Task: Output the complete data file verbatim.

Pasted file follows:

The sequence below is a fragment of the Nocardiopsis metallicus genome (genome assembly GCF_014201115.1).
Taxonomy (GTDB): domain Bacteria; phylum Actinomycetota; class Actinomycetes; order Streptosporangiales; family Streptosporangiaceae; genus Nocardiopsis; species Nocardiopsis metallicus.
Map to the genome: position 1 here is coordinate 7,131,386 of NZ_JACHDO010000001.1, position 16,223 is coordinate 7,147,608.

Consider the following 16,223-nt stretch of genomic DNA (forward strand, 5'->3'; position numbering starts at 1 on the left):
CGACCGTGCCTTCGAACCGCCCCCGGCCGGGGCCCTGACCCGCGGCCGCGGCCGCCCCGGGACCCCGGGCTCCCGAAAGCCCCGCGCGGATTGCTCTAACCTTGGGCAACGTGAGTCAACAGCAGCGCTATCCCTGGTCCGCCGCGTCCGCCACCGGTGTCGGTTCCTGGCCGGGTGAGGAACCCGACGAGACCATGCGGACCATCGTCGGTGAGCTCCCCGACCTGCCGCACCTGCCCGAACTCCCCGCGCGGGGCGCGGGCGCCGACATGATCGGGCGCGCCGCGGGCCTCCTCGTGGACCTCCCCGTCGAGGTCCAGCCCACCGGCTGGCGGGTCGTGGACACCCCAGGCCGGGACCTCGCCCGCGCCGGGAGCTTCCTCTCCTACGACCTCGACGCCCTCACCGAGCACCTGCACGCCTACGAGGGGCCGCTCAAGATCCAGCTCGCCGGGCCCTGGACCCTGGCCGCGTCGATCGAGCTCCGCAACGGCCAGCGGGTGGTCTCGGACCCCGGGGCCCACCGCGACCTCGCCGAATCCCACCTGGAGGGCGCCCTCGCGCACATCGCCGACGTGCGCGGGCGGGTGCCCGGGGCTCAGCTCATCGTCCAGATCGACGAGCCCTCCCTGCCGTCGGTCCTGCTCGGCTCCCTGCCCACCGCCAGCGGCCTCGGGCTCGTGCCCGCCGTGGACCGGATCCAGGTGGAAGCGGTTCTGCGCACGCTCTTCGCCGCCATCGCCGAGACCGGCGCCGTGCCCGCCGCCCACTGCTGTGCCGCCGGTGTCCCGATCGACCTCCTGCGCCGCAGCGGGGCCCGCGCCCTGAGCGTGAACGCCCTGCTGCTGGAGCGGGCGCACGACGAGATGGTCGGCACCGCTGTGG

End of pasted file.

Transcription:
The sequence below is a fragment of the Nocardiopsis metallicus genome (genome assembly GCF_014201115.1).
Taxonomy (GTDB): domain Bacteria; phylum Actinomycetota; class Actinomycetes; order Streptosporangiales; family Streptosporangiaceae; genus Nocardiopsis; species Nocardiopsis metallicus.
Map to the genome: position 1 here is coordinate 7,131,386 of NZ_JACHDO010000001.1, position 16,223 is coordinate 7,147,608.

Consider the following 16,223-nt stretch of genomic DNA (forward strand, 5'->3'; position numbering starts at 1 on the left):
CGACCGTGCCTTCGAACCGCCCCCGGCCGGGGCCCTGACCCGCGGCCGCGGCCGCCCCGGGACCCCGGGCTCCCGAAAGCCCCGCGCGGATTGCTCTAACCTTGGGCAACGTGAGTCAACAGCAGCGCTATCCCTGGTCCGCCGCGTCCGCCACCGGTGTCGGTTCCTGGCCGGGTGAGGAACCCGACGAGACCATGCGGACCATCGTCGGTGAGCTCCCCGACCTGCCGCACCTGCCCGAACTCCCCGCGCGGGGCGCGGGCGCCGACATGATCGGGCGCGCCGCGGGCCTCCTCGTGGACCTCCCCGTCGAGGTCCAGCCCACCGGCTGGCGGGTCGTGGACACCCCAGGCCGGGACCTCGCCCGCGCCGGGAGCTTCCTCTCCTACGACCTCGACGCCCTCACCGAGCACCTGCACGCCTACGAGGGGCCGCTCAAGATCCAGCTCGCCGGGCCCTGGACCCTGGCCGCGTCGATCGAGCTCCGCAACGGCCAGCGGGTGGTCTCGGACCCCGGGGCCCACCGCGACCTCGCCGAATCCCACCTGGAGGGCGCCCTCGCGCACATCGCCGACGTGCGCGGGCGGGTGCCCGGGGCTCAGCTCATCGTCCAGATCGACGAGCCCTCCCTGCCGTCGGTCCTGCTCGGCTCCCTGCCCACCGCCAGCGGCCTCGGGCTCGTGCCCGCCGTGGACCGGATCCAGGTGGAAGCGGTTCTGCGCACGCTCTTCGCCGCCATCGCCGAGACCGGCGCCGTGCCCGCCGCCCACTGCTGTGCCGCCGGTGTCCCGATCGACCTCCTGCGCCGCAGCGGGGCCCGCGCCCTGAGCGTGAACGCCCTGCTGCTGGAGCGGGCGCACGACGAGATGGTCGGCACCGCTGTGG